E-Cigarettes May Lead More to Smoke Cigarettes Than to Quit

A new study points to more public harm. Here’s what you should know if you do want to try to use e-cigs to stop smoking.

The number of adults who quit smoking by using e-cigarettes will be far lower than the number of teenagers and young adults who develop a regular smoking habit after trying these products, according to a first-of-its-kind study published Wednesday in the journal PLOS-One.

The findings promise to add fuel to a long-standing debate among scientists and policymakers over these controversial products.

Because e-cigs are less toxic than regular cigarettes, they have the potential to curb a global smoking addiction that claims billions of dollars and millions of lives every year. But because they come in fruit and candy flavors, these products may also lure teens and young adults into a dangerous smoking habit that they might otherwise have avoided.

The new study tried to measure both sides of that equation. Using census data, national surveys, and published studies, researchers analyzed three things: the additional number of current smokers who will quit smoking with the help of e-cigs, the additional number of teens and young adults who will transition to long-term daily smoking after using e-cigs, and the total number of life years that will be gained (or lost) as a result.

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What state parties hardest? You might think California, or maybe New York—but it turns out North Dakota drinks the most alcohol.

Financial news site 24/7 WallStreet reviewed data from the Centers for Disease Control and Prevention to rank which states had the heaviest drinkers. Binge drinking includes at least four drinks for women and five for men in a single instance. Women who drink at least eight alcoholic beverages per week and men who consume at least 15 are considered heavy drinkers.

They found that nearly 25 percent of adults drink excessively in North Dakota.The state also has a high percentage of alcohol-related driving deaths at 46.7 percent.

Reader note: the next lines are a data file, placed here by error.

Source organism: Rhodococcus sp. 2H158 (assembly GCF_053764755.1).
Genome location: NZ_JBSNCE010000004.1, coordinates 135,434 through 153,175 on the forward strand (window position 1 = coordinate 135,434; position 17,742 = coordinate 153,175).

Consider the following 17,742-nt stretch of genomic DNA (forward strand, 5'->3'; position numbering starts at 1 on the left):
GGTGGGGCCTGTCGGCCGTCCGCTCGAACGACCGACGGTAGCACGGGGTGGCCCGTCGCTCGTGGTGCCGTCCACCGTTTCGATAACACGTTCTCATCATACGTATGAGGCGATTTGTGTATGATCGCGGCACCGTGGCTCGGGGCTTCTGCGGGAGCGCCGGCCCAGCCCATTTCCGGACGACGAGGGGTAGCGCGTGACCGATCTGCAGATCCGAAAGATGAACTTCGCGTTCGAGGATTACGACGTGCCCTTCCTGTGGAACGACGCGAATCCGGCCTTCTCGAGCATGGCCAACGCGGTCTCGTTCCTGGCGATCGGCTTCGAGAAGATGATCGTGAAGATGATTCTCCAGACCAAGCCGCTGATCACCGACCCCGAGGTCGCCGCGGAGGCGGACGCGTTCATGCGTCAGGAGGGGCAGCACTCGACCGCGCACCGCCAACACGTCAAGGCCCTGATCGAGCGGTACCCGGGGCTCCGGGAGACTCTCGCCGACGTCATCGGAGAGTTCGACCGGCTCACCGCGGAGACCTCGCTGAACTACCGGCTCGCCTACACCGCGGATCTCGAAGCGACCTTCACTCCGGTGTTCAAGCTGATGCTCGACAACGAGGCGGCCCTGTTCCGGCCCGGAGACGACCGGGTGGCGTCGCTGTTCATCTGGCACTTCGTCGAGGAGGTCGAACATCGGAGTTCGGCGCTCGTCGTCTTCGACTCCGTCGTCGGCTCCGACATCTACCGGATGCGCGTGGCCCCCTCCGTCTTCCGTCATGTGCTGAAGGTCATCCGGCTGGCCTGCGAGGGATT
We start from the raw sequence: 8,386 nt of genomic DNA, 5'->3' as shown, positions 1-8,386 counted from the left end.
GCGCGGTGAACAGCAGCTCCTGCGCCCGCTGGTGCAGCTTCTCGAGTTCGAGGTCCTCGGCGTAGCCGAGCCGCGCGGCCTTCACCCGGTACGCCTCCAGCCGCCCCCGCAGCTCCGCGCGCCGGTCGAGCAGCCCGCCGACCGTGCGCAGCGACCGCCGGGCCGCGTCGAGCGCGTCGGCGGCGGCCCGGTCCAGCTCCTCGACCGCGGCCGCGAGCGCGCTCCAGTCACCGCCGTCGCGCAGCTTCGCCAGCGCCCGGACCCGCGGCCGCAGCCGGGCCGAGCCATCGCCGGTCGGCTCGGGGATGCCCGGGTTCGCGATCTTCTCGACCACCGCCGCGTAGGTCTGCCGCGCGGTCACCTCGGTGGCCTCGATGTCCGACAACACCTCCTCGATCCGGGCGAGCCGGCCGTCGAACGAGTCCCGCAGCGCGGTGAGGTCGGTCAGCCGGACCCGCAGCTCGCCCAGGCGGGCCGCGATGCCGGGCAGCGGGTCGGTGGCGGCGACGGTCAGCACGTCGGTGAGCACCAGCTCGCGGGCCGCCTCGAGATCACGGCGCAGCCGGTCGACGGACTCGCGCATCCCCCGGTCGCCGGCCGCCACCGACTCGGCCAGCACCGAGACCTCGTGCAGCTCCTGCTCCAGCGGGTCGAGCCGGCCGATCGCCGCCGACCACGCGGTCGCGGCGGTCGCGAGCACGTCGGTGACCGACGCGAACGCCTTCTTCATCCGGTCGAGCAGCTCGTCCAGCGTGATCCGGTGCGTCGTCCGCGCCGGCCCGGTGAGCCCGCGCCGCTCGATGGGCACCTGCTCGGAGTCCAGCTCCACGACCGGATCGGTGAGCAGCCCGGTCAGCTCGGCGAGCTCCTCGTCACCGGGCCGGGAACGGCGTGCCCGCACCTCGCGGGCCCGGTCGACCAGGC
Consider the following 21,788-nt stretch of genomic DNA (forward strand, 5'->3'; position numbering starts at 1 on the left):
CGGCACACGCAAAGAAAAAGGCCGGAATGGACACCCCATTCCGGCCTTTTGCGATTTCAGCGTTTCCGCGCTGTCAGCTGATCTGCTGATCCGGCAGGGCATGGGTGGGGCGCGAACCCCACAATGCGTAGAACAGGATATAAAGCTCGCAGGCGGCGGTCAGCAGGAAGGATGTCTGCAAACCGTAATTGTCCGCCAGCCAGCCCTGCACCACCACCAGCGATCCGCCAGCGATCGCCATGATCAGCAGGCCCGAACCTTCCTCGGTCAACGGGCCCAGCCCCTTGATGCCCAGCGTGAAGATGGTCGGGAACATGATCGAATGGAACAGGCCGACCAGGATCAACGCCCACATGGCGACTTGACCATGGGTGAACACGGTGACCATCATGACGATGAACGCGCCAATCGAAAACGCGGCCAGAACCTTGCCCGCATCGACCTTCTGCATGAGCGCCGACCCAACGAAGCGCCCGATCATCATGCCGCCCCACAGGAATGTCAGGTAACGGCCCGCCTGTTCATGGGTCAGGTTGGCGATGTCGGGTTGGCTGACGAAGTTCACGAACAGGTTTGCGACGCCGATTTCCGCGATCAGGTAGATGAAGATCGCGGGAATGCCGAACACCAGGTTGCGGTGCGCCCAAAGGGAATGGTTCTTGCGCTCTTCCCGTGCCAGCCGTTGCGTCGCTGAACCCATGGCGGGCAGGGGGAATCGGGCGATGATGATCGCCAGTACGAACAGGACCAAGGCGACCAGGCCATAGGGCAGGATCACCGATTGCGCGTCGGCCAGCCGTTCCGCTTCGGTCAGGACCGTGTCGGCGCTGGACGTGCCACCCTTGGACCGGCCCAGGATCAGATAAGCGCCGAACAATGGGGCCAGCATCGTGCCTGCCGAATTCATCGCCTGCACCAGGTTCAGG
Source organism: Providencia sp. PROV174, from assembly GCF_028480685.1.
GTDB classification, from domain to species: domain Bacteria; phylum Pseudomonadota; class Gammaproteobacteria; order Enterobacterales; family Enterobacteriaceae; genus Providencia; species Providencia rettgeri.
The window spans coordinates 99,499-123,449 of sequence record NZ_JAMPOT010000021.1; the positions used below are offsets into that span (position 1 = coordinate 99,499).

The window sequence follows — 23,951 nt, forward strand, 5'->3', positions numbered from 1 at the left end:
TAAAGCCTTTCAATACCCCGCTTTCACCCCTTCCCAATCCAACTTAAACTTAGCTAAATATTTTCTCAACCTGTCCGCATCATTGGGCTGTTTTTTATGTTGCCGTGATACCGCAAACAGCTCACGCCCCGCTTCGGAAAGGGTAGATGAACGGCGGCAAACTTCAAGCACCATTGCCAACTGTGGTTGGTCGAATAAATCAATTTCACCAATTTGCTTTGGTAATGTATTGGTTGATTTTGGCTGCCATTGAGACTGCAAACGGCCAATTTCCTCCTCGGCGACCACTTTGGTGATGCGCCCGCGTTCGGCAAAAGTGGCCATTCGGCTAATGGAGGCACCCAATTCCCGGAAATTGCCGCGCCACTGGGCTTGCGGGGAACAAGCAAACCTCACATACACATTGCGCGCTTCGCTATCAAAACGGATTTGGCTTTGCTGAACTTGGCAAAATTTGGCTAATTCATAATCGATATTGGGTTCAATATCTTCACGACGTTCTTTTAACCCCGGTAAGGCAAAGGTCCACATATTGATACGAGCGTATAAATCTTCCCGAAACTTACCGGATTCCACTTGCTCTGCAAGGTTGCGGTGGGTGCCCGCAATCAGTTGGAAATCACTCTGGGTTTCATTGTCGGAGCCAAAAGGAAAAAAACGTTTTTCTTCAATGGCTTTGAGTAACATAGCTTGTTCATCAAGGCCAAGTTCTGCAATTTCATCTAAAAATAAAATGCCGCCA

People in Tennessee appear to have the healthiest relationship with alcohol as only 11.2 percent drink excessively. Despite the lower incidence of alcohol-related accidents, which is at 28 percent, the Volunteer State does have a high rate of premature deaths. According to 24/7 Wall Street, 436 out of 100,000 people die before reaching 75, making it the eighth highest premature death rate in the nation.

Read more here.

Why the liquor industry wants to get self-driving cars on the road

Automakers and tech firms have long been the ones hustling to get self-driving cars on the street. But they’ve lately been joined by a surprise ally: America’s alcohol industry.

In recent weeks, two industry groups — one representing wine and liquor wholesalers, and another representing large producers — have thrown their weight behind coalitions lobbying to get autonomous vehicles on the road faster.

Inherent in their support, analysts say, is an understanding that self-driving cars could revolutionize the way Americans drink. Brewers and distillers say autonomous vehicles could reduce drunk driving.

Without the need to drive home after a night at the bar, drinkers could also consume far more. And that will boost alcohol sales, one analysis predicts, by as much as $250 billion.

“It makes a lot of sense that the industry is interested,” said Jim Watson, a senior beverage analyst at Rabobank, a multinational finance firm. “It’s a win-win for them: Self-driving cars could boost alcohol sales and simultaneously reduce drunk driving.”

Continue reading here.

Alternatives to Alcoholics Anonymous Work as Well as 12-Step Programs: Study

A new study comparing Alcoholics Anonymous (AA) to alternative mutual help groups find these groups perform about as well as 12-step programs, Vox reports.

The study compared AA, the original 12-step program, with the three biggest alternative mutual help groups: Women for Sobriety, SMART Recovery and LifeRing.